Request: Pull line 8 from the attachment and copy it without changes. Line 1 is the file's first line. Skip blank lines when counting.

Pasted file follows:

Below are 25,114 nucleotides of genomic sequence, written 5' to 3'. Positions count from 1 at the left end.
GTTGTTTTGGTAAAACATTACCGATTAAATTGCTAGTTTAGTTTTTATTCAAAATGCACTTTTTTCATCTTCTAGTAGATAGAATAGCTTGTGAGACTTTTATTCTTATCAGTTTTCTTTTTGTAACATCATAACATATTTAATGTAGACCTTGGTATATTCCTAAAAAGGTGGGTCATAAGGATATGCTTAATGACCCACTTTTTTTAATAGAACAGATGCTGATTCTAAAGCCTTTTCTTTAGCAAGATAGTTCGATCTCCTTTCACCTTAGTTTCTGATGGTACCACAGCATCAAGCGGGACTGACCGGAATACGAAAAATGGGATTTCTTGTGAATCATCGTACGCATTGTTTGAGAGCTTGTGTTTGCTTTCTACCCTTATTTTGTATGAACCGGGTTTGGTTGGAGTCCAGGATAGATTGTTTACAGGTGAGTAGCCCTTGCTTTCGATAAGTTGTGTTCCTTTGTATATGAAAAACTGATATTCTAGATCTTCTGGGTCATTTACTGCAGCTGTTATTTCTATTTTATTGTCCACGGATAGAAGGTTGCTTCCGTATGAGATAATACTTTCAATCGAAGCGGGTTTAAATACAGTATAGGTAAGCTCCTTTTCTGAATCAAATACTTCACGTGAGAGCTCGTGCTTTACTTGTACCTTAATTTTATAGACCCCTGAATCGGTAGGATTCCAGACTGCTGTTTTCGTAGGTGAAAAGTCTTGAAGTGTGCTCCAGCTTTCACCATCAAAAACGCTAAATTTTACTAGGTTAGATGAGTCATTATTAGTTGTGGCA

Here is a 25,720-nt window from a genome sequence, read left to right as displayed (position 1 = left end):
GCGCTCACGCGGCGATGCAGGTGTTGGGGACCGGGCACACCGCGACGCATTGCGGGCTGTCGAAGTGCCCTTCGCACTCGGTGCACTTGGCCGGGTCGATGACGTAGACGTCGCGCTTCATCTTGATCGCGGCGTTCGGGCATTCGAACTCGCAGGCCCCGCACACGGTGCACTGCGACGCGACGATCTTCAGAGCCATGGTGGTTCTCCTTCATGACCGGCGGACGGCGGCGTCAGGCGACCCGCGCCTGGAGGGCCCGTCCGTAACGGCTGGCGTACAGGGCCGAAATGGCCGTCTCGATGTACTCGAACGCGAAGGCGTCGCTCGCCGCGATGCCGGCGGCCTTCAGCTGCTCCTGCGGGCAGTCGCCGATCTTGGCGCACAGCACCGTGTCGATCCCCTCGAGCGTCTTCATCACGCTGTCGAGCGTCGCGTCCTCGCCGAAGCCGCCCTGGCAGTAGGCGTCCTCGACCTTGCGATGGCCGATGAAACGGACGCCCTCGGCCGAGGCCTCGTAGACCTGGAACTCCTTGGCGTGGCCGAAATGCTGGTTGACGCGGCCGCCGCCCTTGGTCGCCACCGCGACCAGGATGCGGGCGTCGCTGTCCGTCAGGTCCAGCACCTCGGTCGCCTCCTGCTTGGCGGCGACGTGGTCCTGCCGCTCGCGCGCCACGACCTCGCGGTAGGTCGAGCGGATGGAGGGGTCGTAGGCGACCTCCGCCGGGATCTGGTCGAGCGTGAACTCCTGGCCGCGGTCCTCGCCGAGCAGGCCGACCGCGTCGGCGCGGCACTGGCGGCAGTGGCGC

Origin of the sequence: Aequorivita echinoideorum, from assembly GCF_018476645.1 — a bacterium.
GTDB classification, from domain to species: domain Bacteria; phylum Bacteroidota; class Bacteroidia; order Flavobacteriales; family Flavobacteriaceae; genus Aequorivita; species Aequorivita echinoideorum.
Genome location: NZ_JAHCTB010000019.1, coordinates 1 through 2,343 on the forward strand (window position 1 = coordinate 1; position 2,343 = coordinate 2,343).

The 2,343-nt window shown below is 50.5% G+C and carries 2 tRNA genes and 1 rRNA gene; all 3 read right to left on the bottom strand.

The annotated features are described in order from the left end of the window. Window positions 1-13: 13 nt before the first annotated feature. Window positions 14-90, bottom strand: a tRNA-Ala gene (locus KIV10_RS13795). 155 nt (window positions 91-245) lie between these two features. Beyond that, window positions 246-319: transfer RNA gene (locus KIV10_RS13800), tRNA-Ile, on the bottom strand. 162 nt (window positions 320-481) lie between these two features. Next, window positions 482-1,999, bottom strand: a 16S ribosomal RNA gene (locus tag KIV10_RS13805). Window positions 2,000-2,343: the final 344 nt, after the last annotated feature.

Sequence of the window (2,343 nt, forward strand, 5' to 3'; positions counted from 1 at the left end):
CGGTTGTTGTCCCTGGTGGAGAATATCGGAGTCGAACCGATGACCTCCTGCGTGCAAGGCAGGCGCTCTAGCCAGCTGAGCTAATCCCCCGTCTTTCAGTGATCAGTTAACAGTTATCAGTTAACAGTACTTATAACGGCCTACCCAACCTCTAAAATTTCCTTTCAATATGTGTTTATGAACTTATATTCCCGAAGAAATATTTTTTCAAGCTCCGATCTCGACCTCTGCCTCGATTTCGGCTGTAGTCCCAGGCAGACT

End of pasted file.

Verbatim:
The 2,343-nt window shown below is 50.5% G+C and carries 2 tRNA genes and 1 rRNA gene; all 3 read right to left on the bottom strand.